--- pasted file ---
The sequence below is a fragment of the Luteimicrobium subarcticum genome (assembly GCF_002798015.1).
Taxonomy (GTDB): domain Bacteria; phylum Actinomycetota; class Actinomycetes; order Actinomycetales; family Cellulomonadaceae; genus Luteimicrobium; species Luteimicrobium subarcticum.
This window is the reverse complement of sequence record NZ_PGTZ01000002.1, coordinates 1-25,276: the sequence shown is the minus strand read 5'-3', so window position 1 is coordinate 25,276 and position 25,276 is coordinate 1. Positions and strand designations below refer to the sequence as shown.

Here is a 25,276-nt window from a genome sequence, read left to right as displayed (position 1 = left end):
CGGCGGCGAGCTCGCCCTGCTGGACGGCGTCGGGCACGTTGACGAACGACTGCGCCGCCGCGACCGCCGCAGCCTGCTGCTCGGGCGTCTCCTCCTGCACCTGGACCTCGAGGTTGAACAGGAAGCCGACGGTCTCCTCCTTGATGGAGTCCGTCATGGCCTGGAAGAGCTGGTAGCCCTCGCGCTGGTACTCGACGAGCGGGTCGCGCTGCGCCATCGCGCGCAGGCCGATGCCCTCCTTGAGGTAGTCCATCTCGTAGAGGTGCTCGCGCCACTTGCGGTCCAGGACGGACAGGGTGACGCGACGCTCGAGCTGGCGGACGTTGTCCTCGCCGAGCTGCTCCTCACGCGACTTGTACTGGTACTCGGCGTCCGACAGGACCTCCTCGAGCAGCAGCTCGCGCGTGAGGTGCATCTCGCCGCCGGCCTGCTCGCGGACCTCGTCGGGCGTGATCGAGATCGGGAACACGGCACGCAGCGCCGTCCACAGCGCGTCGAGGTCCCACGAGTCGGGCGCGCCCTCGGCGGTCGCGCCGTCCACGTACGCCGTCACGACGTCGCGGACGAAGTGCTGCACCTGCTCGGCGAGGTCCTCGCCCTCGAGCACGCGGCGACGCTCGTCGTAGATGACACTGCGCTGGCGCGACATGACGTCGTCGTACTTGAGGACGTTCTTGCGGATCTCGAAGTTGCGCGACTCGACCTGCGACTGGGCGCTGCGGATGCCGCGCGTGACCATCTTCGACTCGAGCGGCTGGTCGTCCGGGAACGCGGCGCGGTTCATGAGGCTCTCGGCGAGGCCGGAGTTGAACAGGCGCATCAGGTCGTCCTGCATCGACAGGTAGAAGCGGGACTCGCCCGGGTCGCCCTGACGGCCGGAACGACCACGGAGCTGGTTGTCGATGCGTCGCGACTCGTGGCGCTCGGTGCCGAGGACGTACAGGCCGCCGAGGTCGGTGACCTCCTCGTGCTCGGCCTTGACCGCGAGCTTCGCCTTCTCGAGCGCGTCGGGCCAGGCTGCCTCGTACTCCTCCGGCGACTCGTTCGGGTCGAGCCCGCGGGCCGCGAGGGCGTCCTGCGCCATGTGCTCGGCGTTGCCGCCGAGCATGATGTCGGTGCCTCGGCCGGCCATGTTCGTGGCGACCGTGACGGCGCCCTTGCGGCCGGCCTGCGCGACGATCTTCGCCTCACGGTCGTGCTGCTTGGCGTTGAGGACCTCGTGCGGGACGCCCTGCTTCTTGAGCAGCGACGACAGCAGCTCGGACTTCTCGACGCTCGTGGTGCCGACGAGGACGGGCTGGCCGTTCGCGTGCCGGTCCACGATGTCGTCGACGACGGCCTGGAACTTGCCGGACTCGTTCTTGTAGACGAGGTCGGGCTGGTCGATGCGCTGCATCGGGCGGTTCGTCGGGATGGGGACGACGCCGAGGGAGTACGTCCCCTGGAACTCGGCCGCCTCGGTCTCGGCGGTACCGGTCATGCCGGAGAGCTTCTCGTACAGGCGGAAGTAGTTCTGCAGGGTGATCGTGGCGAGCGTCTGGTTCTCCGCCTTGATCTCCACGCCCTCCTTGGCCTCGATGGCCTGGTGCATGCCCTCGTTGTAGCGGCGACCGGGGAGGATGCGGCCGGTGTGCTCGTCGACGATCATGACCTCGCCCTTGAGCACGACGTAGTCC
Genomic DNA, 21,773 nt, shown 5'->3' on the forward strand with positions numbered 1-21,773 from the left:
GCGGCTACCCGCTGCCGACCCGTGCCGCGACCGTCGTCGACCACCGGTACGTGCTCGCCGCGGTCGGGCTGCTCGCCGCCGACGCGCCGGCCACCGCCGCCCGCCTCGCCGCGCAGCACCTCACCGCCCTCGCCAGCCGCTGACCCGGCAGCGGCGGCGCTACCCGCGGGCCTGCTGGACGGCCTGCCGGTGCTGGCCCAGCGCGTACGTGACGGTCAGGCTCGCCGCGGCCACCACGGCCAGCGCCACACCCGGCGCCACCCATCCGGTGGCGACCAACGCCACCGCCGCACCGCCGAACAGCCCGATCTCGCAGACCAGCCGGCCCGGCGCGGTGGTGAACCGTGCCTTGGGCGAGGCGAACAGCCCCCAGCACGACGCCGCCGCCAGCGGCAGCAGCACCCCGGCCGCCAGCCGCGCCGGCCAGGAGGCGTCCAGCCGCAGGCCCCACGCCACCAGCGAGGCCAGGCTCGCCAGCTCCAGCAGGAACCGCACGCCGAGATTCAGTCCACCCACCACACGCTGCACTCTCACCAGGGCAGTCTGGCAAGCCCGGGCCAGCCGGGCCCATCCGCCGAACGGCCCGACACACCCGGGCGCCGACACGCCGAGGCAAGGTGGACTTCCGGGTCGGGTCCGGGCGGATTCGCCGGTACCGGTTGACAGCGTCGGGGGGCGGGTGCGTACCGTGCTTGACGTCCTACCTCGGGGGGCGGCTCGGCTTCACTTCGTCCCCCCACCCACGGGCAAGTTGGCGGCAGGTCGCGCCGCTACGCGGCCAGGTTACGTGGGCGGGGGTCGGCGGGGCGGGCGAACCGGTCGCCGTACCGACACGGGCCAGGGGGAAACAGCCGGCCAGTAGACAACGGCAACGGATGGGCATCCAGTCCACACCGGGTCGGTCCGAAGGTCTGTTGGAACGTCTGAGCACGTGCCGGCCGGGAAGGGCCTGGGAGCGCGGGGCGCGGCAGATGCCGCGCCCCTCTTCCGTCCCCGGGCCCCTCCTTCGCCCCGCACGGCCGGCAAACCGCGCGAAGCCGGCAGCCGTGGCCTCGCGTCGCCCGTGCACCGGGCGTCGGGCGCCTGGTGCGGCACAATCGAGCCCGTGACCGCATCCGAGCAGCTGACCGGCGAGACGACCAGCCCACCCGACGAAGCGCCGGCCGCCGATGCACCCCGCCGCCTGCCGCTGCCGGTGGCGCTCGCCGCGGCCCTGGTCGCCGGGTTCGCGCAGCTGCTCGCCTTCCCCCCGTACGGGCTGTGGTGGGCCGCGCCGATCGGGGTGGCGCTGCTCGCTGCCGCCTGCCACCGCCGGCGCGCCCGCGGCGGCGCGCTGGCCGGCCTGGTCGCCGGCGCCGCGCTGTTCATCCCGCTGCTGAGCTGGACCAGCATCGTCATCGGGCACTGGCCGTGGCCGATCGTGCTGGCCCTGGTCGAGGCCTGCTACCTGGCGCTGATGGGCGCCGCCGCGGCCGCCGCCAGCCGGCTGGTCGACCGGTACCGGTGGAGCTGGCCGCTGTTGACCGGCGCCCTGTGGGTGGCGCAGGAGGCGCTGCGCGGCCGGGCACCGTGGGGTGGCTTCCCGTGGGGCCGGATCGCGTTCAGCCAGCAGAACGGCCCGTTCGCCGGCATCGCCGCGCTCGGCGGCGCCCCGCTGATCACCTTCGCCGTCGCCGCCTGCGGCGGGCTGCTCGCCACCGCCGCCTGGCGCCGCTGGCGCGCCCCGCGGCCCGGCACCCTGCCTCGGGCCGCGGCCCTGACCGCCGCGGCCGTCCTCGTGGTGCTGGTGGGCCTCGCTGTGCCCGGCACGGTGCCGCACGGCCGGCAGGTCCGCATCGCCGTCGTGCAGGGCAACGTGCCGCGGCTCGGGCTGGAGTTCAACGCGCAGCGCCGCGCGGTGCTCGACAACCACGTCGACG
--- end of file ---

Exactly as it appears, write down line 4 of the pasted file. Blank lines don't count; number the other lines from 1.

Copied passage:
Here is a 25,276-nt window from a genome sequence, read left to right as displayed (position 1 = left end):